Before planning where to go next, I suppose it’s best to know where you’ve been. So, as I plan for working full-time with iPads in a 1:1 environment, I have to give myself a chance to debrief my 1:1 pilot/experiment from last semester.
For one of my English classes, I managed to lock down use of one of two campus iPad carts for in-class use. Several students in the class had their own iPads, and they were encouraged to bring them in if they were able. I figured I would be able to make do with using the iPads in class and supplementing in a way that allowed them to access important information from a PC outside of class.
One of my biggest problems was how quickly I moved from concept to application. When I saw that I could create my own iTunes U course that students could access on the iPad, I just ran with it, thinking it was the most common-sense approach. Unfortunately, by the time I had invested plenty of hours into building the course, I had to spend an entire class period getting students logged into the course with Apple IDs. What the heck was I thinking?! My eyes were bigger than my stomach. And I did not learn the lesson then, oh no. Once we got rolling on iTunes U, I recognized that nearly two thirds of my students would be unable to access handouts, assignments, etc. from home. Solution? I started double posting to an Edmodo course. But not perfectly double posting. It was a nightmare. Thankfully, my guinea pigs played the role of forgiving students quite well. Their patience meant an awful lot as I slogged through all kinds of foibles and miscues. An attempt at a collaborative writing assignment via Evernote crumbled in my hands. Using Dropbox on shared iPads opened a can of file-eating worms in other classes. And on, and on.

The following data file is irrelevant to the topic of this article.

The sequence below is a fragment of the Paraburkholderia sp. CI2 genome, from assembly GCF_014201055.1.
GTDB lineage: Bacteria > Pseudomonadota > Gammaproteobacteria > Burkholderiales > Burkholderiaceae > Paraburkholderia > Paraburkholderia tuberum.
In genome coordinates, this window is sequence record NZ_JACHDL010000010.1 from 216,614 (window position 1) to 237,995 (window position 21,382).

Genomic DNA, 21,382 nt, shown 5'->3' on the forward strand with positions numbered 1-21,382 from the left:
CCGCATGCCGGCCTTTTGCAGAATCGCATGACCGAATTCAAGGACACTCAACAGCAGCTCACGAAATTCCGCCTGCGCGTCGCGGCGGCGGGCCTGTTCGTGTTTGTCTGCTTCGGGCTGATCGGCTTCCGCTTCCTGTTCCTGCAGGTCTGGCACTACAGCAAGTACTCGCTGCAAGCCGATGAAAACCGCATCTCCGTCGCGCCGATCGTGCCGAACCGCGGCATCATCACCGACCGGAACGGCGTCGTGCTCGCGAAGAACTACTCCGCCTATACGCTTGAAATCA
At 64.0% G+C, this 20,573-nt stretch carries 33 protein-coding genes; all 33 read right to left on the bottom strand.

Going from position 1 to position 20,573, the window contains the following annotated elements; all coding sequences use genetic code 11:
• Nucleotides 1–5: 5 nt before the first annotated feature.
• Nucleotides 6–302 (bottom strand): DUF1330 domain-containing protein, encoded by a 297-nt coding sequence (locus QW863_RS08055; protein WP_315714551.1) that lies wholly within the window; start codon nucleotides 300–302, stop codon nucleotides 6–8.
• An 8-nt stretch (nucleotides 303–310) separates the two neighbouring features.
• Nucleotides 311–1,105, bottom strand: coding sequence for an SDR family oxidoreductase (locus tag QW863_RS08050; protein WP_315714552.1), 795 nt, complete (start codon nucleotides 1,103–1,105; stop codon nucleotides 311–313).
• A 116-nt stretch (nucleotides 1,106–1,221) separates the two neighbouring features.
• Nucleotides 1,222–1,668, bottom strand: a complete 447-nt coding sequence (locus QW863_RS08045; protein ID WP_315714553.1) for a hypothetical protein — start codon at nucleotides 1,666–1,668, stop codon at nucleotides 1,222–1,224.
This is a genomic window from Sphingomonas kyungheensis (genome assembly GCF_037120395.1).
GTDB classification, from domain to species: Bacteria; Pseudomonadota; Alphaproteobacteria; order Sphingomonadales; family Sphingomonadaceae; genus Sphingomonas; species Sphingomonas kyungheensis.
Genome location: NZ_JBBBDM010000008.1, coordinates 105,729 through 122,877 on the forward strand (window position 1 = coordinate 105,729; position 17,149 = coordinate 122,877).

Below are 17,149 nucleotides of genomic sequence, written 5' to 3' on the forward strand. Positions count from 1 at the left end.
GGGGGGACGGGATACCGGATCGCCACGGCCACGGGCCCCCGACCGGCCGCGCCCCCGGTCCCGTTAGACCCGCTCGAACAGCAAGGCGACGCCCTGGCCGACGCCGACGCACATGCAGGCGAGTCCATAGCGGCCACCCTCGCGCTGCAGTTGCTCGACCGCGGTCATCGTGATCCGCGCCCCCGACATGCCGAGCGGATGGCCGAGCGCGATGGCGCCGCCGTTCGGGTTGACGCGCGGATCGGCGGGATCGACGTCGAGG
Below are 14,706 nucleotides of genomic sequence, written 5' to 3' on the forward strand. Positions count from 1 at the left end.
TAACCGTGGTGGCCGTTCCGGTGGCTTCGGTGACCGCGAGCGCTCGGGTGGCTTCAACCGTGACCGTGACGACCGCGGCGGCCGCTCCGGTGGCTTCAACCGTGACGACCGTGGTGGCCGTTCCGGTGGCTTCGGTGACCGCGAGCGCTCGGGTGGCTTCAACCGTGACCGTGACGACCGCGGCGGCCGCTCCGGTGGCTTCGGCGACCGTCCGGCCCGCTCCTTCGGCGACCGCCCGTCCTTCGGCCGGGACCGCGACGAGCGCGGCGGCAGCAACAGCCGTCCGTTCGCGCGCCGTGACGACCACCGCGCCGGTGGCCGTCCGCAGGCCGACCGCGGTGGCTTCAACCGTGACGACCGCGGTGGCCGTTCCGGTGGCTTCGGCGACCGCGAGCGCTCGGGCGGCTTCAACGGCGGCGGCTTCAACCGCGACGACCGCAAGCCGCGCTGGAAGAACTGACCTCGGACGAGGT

In reflecting at this point, I can see quite clearly that most of my biggest issues will be resolved by students having devices to take home – their own, all day, every day. Additionally, they will have Google Apps accounts that will allow them to utilize the full suite of Google tools, which I was unwilling to have everyone sign up for in the open on a shared device after the Apple ID debacle. In short, I know what went wrong, and with the distance I’ve put between me and the semester, I can see what steps are waiting for me in the new year. Combined with a robust collection of blogs documenting actual successes with paperless, 1:1 iPad classes and a rapidly growing PLN on Twitter, I think I’m armed fully to begin making formal plans to really crush it this year.
What’s the worst that could happen?